6) Long-term Performance...
A) FullCharge has accumulated tens of thousands of hours of use without any pin/socket interface problems. Obviously we don't anticipate any problems with the pin/socket interface between the charge plug and the battery if the the system is used properly. Like most higher quality electronic connectors, the FullCharge pins and sockets are also gold plated for long life performance.

The final comment about how 550mAH NiMH cells could possibly get similar life to 1000+ mAH alkaline batteries can be understood by looking beyond the basic mAH rating. In fact, we highly under-rate the capacity of our batteries so as not to mislead (even accidently) the actual performance. All battery capacities are measured at a given discharge rate, and unfortunately many different discharge rates are used (they are not standardized). And, as it turns out, NiMH battery chemistry is less affected by the discharge rate than alkaline battery chemistry. So a TRG Pro accessing a flash card (high discharge rate) will actaully cause a significant reduction of alkaline battery capacity (provides much less than the 1000 mAH rating) while the NiMH will perform closer to the 550 mAH rating we have given FullCharge). Also, the Palm handheld computers give the low battery warning and then shutdown at a voltage which is higher than the end of discharge voltage for alkaline batteries. Basically, when your Palm says your alkaline batteries are dead, they still have some life left and your Palm can't use it.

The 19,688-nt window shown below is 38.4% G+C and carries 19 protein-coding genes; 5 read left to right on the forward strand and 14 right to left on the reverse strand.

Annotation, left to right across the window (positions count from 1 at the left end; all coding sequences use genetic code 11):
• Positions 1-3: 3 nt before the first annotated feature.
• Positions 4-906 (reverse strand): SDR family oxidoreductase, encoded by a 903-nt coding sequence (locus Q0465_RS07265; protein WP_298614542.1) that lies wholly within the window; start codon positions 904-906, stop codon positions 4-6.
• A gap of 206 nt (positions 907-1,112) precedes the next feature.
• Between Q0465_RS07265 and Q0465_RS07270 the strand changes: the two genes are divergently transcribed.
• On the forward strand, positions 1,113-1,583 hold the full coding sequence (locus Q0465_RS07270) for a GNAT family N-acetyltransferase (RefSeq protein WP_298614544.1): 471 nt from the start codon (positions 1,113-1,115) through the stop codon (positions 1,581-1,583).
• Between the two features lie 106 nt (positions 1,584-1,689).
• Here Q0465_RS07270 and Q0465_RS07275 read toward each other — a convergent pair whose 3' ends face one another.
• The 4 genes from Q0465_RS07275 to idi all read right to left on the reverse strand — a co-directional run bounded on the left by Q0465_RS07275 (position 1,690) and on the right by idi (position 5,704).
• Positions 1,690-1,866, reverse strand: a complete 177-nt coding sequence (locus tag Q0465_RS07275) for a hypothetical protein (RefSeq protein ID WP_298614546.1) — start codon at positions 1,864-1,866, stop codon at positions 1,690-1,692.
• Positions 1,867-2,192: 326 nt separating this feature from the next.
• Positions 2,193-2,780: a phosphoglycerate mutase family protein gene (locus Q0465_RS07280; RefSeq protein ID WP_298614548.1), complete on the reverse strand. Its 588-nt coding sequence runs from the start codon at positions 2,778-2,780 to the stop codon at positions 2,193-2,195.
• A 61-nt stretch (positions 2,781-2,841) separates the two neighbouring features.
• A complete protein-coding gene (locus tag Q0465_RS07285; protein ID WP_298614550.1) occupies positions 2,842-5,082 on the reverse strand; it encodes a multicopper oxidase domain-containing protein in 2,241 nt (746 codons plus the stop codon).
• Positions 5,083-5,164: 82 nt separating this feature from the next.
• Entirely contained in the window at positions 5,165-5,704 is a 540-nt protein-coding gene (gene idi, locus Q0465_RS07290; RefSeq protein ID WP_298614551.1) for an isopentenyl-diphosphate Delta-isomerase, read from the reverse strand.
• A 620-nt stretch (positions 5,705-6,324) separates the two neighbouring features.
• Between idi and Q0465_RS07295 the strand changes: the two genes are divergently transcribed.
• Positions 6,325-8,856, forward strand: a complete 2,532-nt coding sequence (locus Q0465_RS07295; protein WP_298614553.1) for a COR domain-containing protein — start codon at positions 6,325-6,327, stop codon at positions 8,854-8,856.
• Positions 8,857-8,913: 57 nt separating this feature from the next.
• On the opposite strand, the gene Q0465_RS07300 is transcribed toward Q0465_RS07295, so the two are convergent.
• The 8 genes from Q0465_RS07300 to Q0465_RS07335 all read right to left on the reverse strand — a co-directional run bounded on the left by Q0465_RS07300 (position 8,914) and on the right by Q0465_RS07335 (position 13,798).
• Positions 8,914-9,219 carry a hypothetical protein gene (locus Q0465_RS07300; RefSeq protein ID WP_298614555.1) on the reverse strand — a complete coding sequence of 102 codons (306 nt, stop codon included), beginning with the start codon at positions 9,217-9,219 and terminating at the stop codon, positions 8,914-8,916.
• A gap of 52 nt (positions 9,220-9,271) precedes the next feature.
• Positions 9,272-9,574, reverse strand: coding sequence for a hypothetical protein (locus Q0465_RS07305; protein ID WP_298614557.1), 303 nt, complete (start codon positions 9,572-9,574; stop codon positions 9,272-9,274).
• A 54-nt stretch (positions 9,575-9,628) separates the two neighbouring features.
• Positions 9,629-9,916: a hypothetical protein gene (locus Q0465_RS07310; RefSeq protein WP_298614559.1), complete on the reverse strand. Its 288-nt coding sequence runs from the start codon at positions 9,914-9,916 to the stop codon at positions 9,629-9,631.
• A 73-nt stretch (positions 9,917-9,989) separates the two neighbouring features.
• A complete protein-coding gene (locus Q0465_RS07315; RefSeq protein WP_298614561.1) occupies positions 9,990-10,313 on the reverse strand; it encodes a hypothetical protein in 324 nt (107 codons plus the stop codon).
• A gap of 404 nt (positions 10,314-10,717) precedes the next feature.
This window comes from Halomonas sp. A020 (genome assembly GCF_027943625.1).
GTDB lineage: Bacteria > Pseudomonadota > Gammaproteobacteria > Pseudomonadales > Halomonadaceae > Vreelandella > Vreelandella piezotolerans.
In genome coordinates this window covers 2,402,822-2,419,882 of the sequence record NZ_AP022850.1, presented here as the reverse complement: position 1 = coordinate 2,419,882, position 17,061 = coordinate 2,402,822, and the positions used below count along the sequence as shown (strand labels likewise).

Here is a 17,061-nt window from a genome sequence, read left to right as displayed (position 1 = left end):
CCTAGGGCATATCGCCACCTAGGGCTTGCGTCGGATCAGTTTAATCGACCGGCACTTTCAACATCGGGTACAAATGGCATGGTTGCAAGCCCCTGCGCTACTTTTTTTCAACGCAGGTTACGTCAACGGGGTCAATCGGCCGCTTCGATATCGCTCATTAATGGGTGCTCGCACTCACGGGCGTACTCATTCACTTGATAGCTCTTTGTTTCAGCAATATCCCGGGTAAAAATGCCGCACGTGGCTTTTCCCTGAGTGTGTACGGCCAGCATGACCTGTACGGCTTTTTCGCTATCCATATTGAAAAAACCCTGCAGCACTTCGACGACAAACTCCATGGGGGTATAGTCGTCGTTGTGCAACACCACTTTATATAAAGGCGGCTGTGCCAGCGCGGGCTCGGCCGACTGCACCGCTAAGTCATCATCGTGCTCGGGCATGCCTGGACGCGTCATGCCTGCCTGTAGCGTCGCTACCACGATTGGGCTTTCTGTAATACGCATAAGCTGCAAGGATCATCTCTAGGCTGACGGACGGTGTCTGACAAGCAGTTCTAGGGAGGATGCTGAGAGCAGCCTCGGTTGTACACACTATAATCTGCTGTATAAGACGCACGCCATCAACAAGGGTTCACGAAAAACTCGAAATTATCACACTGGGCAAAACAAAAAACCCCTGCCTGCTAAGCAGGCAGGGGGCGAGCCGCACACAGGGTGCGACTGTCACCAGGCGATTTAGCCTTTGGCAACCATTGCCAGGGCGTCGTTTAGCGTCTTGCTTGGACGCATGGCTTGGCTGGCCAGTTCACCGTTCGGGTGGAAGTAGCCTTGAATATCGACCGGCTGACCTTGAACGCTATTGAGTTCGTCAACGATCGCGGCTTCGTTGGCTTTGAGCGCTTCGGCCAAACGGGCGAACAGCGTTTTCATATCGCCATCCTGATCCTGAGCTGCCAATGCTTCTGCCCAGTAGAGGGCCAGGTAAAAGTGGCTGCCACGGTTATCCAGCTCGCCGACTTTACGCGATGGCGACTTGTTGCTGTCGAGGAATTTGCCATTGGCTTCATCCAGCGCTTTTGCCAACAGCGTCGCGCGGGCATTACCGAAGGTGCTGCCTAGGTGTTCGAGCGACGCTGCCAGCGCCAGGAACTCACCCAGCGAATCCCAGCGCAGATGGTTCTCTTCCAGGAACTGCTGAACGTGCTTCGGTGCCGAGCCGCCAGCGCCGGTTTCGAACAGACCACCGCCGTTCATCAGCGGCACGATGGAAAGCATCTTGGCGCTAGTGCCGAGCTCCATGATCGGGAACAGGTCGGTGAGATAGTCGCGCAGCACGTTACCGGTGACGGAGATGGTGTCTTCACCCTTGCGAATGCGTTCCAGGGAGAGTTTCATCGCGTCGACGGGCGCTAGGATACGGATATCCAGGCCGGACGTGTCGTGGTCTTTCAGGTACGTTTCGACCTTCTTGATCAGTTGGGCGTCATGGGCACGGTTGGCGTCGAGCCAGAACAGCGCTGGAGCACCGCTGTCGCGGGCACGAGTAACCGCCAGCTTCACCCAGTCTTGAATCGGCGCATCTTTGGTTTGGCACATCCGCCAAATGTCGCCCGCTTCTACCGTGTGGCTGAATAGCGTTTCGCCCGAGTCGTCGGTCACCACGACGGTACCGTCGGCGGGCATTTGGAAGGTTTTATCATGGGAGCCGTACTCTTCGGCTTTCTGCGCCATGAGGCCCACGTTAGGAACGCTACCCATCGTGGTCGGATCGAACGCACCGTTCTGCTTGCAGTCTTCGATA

For the readers who have persisted to read all of this, I hope you have a better understanding of what FullCharge for Palm is, and what to expect from it. If, like us, you don't want to have to keep swaping batteries in and out of your Palm III and VII, then FullCharge is a carefully designed solution which will meet your needs.

RE: RE: full charge
ccahua @ 6/27/2000 3:10:02 AM #
Wow! Great reply/discussion. When are you going to come out with the Handspring version??

eXtend FullCharge

K Guyot @ 6/27/2000 12:09:24 PM #
I have been using the product for a month now and I am
quite pleased with it. I have the AC adapter set up at
work since that is where my Palm III gets used the most,
and I haven't had a problem with the equipment
yet. It has gone through many plug/unplug sequences
with no degradation on any of the supplied items. I
rate it highly.